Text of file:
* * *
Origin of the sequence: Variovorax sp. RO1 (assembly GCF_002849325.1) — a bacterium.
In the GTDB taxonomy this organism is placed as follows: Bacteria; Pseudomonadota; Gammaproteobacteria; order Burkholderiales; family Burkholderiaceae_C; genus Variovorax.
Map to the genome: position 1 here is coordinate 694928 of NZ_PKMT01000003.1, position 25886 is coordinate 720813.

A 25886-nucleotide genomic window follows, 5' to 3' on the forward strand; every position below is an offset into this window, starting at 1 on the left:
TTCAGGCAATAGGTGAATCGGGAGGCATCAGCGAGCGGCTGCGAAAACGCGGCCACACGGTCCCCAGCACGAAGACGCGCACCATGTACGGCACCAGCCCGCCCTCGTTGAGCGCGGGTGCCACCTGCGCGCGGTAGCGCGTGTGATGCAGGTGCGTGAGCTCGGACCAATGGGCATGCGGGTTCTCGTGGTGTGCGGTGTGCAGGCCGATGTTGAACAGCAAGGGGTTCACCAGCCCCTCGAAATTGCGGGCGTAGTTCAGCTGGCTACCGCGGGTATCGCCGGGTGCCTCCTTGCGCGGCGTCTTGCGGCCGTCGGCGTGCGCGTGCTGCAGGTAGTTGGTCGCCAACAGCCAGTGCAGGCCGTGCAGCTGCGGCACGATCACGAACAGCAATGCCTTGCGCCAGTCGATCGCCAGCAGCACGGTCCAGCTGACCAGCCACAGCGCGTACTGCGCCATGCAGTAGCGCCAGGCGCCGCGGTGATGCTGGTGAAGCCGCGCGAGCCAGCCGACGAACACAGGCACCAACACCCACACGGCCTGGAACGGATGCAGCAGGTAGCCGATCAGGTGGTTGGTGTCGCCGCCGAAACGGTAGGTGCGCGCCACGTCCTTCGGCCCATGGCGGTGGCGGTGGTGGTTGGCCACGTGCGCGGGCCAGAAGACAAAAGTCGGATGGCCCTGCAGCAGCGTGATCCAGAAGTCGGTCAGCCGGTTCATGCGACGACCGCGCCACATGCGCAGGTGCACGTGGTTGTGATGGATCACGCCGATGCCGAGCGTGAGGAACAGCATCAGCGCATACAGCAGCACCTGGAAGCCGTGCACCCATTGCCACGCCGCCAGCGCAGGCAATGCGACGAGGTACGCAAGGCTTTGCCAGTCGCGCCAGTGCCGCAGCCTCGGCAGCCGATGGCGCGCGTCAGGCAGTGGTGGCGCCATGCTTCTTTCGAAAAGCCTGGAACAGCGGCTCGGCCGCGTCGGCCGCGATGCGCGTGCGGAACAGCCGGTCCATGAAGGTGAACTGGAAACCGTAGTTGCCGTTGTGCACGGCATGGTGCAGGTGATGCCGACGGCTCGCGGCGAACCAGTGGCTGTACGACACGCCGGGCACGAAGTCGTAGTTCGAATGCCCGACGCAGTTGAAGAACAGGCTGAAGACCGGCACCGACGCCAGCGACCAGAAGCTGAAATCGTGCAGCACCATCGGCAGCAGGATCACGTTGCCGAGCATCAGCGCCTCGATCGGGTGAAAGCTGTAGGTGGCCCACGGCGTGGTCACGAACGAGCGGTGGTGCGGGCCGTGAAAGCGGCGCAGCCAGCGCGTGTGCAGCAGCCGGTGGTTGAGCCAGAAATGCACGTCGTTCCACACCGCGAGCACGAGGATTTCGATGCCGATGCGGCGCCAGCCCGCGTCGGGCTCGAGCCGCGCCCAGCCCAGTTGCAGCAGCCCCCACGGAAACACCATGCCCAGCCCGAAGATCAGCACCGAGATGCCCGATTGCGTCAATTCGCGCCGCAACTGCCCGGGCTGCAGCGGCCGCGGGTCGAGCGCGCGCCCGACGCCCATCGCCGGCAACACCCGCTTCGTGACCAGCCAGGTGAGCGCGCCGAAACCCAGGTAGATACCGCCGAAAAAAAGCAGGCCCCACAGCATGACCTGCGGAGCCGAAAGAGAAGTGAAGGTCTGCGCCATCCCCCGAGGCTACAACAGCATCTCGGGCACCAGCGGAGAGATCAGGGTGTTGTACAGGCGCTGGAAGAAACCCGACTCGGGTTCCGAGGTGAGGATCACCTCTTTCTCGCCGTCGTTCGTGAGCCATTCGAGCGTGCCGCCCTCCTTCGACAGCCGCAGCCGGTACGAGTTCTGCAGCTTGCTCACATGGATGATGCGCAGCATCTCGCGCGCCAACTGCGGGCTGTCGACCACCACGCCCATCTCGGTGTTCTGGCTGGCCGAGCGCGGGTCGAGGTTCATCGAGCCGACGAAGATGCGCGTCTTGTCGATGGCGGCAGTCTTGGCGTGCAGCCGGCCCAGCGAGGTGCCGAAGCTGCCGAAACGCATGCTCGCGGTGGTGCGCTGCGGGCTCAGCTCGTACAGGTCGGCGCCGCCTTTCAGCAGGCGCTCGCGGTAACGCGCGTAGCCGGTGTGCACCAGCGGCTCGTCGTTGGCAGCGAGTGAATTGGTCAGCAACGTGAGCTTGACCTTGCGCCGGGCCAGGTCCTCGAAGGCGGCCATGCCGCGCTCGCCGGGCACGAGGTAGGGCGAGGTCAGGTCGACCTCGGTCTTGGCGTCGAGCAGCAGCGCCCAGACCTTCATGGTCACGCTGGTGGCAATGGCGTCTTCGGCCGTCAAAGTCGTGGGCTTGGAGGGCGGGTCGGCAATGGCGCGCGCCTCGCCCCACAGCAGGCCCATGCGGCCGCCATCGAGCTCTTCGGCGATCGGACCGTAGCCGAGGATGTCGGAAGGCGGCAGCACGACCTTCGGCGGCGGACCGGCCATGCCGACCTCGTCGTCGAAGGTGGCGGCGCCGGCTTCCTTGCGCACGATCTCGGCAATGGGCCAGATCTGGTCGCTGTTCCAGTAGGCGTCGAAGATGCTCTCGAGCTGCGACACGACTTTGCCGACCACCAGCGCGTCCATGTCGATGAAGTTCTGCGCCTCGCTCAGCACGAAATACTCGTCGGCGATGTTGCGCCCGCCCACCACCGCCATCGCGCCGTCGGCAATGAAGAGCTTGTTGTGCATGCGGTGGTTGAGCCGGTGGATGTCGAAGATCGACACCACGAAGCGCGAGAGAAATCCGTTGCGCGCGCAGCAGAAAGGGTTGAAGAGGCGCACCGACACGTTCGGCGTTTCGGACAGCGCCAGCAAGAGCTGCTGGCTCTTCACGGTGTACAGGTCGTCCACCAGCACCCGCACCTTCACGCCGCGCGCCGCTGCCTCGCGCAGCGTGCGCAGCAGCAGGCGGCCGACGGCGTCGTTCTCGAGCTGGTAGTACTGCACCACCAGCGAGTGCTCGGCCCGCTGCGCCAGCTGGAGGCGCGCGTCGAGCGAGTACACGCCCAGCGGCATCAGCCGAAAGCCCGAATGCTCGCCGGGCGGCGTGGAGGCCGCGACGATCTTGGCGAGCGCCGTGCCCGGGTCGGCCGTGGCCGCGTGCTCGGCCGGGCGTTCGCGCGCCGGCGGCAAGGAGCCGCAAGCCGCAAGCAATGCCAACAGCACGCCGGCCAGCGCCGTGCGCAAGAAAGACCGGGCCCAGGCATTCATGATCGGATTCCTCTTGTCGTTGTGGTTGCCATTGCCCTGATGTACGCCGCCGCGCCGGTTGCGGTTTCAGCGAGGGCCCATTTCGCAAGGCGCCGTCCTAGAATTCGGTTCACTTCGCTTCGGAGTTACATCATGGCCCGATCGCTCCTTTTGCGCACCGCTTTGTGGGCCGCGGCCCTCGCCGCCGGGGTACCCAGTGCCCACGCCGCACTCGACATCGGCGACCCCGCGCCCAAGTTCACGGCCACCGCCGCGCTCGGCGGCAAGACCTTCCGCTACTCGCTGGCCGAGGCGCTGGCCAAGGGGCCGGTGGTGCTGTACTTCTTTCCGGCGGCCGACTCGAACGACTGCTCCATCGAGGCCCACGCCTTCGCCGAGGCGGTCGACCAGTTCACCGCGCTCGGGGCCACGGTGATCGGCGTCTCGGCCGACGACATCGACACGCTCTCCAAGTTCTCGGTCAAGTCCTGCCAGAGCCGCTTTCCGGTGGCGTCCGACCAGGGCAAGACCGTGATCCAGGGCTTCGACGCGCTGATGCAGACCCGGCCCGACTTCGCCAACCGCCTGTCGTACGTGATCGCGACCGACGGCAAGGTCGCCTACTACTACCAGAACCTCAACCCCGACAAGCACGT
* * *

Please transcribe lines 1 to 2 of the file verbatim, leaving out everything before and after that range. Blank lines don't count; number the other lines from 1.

Origin of the sequence: Variovorax sp. RO1 (assembly GCF_002849325.1) — a bacterium.
In the GTDB taxonomy this organism is placed as follows: Bacteria; Pseudomonadota; Gammaproteobacteria; order Burkholderiales; family Burkholderiaceae_C; genus Variovorax.